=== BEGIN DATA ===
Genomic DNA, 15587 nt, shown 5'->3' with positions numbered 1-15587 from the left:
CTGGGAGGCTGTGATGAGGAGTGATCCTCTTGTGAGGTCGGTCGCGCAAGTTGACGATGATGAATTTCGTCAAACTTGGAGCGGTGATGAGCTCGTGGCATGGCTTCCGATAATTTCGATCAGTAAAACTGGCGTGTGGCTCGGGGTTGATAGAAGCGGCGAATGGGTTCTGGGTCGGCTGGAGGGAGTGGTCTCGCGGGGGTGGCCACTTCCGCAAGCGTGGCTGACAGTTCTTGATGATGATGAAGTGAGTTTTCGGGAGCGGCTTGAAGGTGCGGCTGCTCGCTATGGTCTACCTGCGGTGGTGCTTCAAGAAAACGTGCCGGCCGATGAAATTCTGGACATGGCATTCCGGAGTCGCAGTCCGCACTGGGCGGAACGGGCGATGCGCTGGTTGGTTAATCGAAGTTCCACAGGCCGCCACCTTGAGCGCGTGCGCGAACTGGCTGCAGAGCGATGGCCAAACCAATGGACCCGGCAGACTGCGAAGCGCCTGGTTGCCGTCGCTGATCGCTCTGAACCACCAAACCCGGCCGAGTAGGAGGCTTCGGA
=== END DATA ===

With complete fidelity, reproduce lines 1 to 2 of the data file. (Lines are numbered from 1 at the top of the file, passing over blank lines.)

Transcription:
Genomic DNA, 15587 nt, shown 5'->3' with positions numbered 1-15587 from the left:
CTGGGAGGCTGTGATGAGGAGTGATCCTCTTGTGAGGTCGGTCGCGCAAGTTGACGATGATGAATTTCGTCAAACTTGGAGCGGTGATGAGCTCGTGGCATGGCTTCCGATAATTTCGATCAGTAAAACTGGCGTGTGGCTCGGGGTTGATAGAAGCGGCGAATGGGTTCTGGGTCGGCTGGAGGGAGTGGTCTCGCGGGGGTGGCCACTTCCGCAAGCGTGGCTGACAGTTCTTGATGATGATGAAGTGAGTTTTCGGGAGCGGCTTGAAGGTGCGGCTGCTCGCTATGGTCTACCTGCGGTGGTGCTTCAAGAAAACGTGCCGGCCGATGAAATTCTGGACATGGCATTCCGGAGTCGCAGTCCGCACTGGGCGGAACGGGCGATGCGCTGGTTGGTTAATCGAAGTTCCACAGGCCGCCACCTTGAGCGCGTGCGCGAACTGGCTGCAGAGCGATGGCCAAACCAATGGACCCGGCAGACTGCGAAGCGCCTGGTTGCCGTCGCTGATCGCTCTGAACCACCAAACCCGGCCGAGTAGGAGGCTTCGGA